The fact-finding team was in the city of Port Harcourt, where the military dictatorship hanged the playwright Ken Saro-Wiwa and eight other Ogoni dissidents in November.
The minority Ogonis accused the regime of arresting 30 activists and detaining hundreds of people in advance of the UN visit. One Ogoni leader said he had received death threats. The government denied the reports and alleged the Ogonis were plotting to stir up trouble.
The four-man team, which has been in Nigeria for 11 days, was to meet with Saro-Wiwa's family and with families of the four Ogoni chiefs he was alleged to have murdered.
A letter to the UN team by Ledun Mitee, deputy president of the Movement for the Survival of the Ogoni People, said he had been threatened with death if he spoke to the team and hinted it should stay away.
"Before I am killed and another fact-finding team is arranged to probe the circumstances of my death . . . you may reconsider your planned visit to Ogoni," said the letter published in Lagos newspapers yesterday. "I do not want any more Ogoni to be harmed, molested or killed. We have had enough."
Mr Mitee said government agents had been going from village to village, rounding up anyone they suspected might provide the UN team with claims against the government.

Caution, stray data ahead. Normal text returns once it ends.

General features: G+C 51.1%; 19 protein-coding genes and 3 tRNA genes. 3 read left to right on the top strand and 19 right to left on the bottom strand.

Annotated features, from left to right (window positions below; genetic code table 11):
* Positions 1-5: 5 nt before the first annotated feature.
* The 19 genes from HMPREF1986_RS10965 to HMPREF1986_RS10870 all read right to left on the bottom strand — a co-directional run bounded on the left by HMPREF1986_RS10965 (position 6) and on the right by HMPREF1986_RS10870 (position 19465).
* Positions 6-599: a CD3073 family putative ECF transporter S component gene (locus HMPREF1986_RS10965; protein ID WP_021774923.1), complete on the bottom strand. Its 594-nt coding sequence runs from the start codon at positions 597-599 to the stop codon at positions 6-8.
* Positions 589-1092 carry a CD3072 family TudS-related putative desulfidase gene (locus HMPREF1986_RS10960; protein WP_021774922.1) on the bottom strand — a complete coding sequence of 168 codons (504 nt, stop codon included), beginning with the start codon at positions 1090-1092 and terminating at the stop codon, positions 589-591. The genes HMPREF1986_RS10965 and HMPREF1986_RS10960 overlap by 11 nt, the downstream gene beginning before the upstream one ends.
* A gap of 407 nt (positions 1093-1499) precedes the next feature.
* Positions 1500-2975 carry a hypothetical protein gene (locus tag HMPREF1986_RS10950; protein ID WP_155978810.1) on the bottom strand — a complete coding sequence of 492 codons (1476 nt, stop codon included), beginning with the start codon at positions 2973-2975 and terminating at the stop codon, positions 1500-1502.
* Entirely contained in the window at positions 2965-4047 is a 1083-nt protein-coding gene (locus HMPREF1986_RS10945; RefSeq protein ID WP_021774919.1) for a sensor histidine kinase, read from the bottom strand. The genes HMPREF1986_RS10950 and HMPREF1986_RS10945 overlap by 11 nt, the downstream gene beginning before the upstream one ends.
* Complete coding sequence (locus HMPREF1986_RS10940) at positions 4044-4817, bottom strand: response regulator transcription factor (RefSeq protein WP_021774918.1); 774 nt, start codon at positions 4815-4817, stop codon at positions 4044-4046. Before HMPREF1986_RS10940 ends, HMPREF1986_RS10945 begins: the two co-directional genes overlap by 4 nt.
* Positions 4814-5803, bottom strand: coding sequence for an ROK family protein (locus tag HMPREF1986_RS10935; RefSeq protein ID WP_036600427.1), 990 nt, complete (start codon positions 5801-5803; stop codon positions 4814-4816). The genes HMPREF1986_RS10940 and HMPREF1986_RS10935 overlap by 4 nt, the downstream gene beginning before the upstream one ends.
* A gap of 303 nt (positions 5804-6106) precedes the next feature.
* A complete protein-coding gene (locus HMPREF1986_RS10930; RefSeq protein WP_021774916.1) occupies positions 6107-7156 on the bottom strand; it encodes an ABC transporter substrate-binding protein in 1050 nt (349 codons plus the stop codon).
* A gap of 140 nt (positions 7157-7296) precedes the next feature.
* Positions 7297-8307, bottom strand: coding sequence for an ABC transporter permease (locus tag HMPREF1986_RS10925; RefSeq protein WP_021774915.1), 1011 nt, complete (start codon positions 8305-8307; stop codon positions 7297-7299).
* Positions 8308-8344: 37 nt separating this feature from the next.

The UN visit was prompted by the executions in November, which were carried out despite international appeals for clemency, and brought international condemnation.
Human rights groups maintain the nine were framed because of their opposition to the military ruler, General Sani Abacha, and to the oil industry. Oil brings in 90 per cent of Nigeria's export earnings, but has destroyed much of the water and farmland in the Ogoni region.
The UN team was given permission to visit several prominent political prisoners, including the jailed dissident Moshood Abiola, the presumed winner of the aborted 1993 presidential election, and the former military head of state, Gen Olusegun Obasanjo. They are among dozens of high-profile figures arrested since Gen Abacha took power in 1993.Reuse content